NEWS > #19

Introducing Luc van Donkersgoed

27 January 2011

Luc van Donkersgoed founded Coding Duchtmen.

1) If you could go to study again, what study would you chose? Why?
I think I made a mistake when I started my study in Computer Science – after two years of programming I found out I was much more interested in people and organization theory. If I could start over, I might study Psychology or International Business. On the other hand, I think my current study has given me the technical skills I now use to communicate with the *real* programmers, so I might not change a thing.

2) What is the biggest mistake you’ve made?
I can’t think of one. I could say I should have finished my Gymnasium high school, but the experience of losing the options I had taught me to work harder for my goals, so I don’t consider being kicked out of school a real loss.
3) What would like to accomplish? What is your higher goal?
I’d like to accomplish a role as concept-designer / manager for myself, being able to think outside the box, design great products, and delegate the actual production to a team.
4) What do you believe to be the biggest hype at this moment? Why?
The biggest hype are without a doubt tablets. They were made hip by Apple, and now every electronics-producer wants a piece of the pie. In a few years – maybe earlier – the market will be saturated, and we might see another bubble bursting. Smartphones will not be threatened by tablets the way laptops and netbooks are. Laptops will not disappear either, so I expect the portable computing market to be shared about evenly between smartphones, tablets and laptops on the longer term.
5) What do you do to unwind?
To unwind I sport a lot – I go running, cycling, wall climbing, swimming, longboarding. Also, I am a great fan of all music. I listen to my iPod Classic (20.000 songs) almost every single minute I’m not sleeping or socially engaged.
6) What question would you like to ask our audience after your talk?
The question I’d like to ask my audience is: there are two ways to reach the smartphone user: by app or by mobile website. Apps are prettier, more powerful, but expensive – especially when produced for multiple platforms. Mobile websites are faster, simpler, cheaper and can be easily adjusted / changed. By what percentage (e.g. measured in hours of usage or data consumption) will the mobile market be shared between the two?
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Introducing Ville Vesterinen

26 January 2011

Ville VesterinenVille Vesterinen (@vesterinen) is running a very exciting mobile startups called Grey Area that has just released the game Shadow Cities. Next to being a CEO he’s also the chairman and co-founder of Arctic Startup which is said to be “the Scandinavian TechCrunch”. We want to learn more about Ville so we asked him these 5 questions:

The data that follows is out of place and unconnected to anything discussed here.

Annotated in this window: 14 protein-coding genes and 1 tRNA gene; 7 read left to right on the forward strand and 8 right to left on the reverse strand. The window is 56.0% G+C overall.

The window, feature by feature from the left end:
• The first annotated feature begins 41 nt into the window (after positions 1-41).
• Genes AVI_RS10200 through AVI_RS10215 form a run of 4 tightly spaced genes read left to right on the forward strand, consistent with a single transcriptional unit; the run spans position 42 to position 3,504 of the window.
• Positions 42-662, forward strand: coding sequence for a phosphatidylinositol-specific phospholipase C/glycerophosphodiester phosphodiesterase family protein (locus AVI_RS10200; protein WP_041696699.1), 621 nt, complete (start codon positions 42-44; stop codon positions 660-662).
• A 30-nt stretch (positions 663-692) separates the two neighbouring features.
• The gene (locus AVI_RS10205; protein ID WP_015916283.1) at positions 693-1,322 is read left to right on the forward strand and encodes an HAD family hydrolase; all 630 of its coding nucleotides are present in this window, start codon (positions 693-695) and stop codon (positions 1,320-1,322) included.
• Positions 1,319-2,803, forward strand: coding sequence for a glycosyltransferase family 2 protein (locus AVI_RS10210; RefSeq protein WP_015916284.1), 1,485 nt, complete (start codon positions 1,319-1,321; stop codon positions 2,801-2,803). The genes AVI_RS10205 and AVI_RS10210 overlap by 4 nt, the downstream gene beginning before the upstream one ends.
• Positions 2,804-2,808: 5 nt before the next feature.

1) What field do you think is the most inspiring with regard to the field you’re in?
I think location is really exciting with all the untapped potential. I’ve seen a lot of awesome stuff that’s not yet released that some friends are working on and we at Grey Area have only scratched the surface on what we want to do. Much of the exciting stuff around location is at the intersection of location and social and that’s also what I’m most bullish on.

2) When was fortune on your hand?
Being able to work with all the brilliant people is my lucky moment. They inspire me everyday by their example.

3) How did you end up as the CEO of Grey Area? What were the critical / turning points in this path?
I’ve known the other founders for years and last summer we sat down to talk about what Grey Area could be and we just all got really excited where we could take the company and the product. The product was already quite far at this point and one could imagine how it would change the way we will experience cities. I have always been really interested in rediscovering cities equally for those who live in the cities as well as for those who visit. Already in 2006 I co-founded a new type of city guide concept to explore cities and Grey Area is all about understanding the city in a novel way as a context for entertainment. But the critical piece for me is and always has been the people. I love to work with great people and I couldn’t imagine better and more talented people to work with than Andreas, Teemu and Mikko.

4) How will mobile gaming develop over the next 3-5 years?
I believe it will be much more social and context aware than anything we are currently experiencing in the mobile or even in the browser. Once we start to collect, use and understand the data that mobile phones can offer I also believe the experience will be personal and unique for each gamer much like in the web at the moment.

5) What question would you like to ask our audience after your talk?
I’d like to ask where and when they mostly play mobile games and if they are seeing their behavior changing.

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